Course Descriptions

HCIA-610 - Interpreting Research Setting

This online course will prepare graduate interpreters for working in research settings. Students will learn about the lived experience of Deaf scientists and how to effectively work with them by utilizing a variety of tools and strategies. Students will also become familiar with procedures and protocols for interpreting in research settings including lab-based work, meeting with collaborators, and professional conferences. Additionally, students will have the opportunity to build upon their American Sign Language (ASL) and English skills, specifically working on how to translate and interpret complex research related terminology and jargon. Also, students will investigate a topic related to their interest specifically in context of research and science that extends beyond the course materials covered in class and will summarize their findings in both academic ASL and English. This course involves online video lectures in both English and ASL, video observations and case studies, and online group discussions. Grading in the course will be based on students’ participation online and performance on their assignments. Students can receive credit for INTP-510 or HCIA-610, not for both. (This course is restricted to HLTHINT-MS Major students.) Lecture 3, Credits 3 (Summer)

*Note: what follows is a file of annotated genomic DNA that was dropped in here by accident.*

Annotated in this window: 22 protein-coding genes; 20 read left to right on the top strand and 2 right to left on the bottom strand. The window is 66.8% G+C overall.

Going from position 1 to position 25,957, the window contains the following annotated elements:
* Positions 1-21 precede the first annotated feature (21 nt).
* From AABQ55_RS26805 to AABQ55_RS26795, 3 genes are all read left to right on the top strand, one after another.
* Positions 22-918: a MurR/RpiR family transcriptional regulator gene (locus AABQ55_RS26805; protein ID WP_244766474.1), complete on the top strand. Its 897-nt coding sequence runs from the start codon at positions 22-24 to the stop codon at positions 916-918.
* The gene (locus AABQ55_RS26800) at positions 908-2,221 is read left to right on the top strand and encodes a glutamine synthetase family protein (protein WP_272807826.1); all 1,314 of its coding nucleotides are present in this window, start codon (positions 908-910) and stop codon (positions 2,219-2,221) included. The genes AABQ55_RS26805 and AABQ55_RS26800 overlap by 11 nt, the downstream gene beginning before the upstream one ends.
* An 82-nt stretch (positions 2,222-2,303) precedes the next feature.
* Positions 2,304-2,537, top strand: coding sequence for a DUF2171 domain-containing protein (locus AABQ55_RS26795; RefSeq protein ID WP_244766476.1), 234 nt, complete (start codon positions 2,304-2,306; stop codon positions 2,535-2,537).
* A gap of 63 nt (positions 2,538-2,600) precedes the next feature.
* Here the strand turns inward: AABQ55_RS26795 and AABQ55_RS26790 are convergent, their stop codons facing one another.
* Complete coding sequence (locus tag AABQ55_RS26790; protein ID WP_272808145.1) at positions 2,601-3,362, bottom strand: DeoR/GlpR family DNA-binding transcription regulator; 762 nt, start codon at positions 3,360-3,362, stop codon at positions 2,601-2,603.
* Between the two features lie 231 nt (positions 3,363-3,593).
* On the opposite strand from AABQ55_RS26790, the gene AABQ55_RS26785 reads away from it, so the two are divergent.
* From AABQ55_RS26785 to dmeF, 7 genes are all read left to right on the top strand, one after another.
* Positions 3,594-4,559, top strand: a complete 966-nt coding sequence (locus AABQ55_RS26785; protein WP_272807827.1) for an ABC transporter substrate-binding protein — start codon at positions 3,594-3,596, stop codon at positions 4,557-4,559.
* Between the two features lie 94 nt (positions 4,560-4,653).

HCIA-705 - Professional Seminar

This course is the first course taken in the MS in Health Care Interpreting degree program. This week long on-campus residency professional seminar will build a foundation of the practical skills and knowledge undergirding the master’s degree program. It is intended to provide the learner with an overview of the course management system, webinar software, and sign language health care skills development used throughout the program. This course addresses the theoretical constructs and the approach to the practice of interpreting based on the demand-control schema and reflective practice and the federal regulations and policies impacting communication access and the work of interpreters. The latest research regarding health care disparities in the deaf population will be presented and health care interpreting skill development activities will commence. (This course is restricted to HLTHINT-MS Major students.) Lecture, Credits 3 (Summer)

HCIA-715 - Human Body Systems/Diseases I

This first course in a two-course sequence will help interpreters build a strong foundation in human body systems and diseases. Within each body system topics for discussion include: anatomy and physiology (structure and function), common conditions/diseases, common medications and treatments, specialized terms, health care provider specialties, medical tests, and procedures and equipment. This class is conducted in ASL. (Prerequisites: HCIA-705 or equivalent course and student standing in HLTHINT-MS.) Lecture, Credits 3 (Spring)

HCIA-719 - Theories of Translation and Interpretation

This course will begin with an examination of the scope of practice of spoken language interpreters in health care settings and this will then be compared to the models of profes-sional deportment in sign language interpreting. From there, we will review the major paradigms in the field of translation and interpretation, that of formal or functional (dynamic) equivalence, and how the scope of practice expectations impact the interpreta-tion process. Finally, students will explore the concept of “sense” or meaning and how to convey that in a medical setting. (This course is restricted to HLTHINT-MS Major students.) Lecture, Credits 3 (Summer)

HCIA-720 - Health Care Practical Interpreting I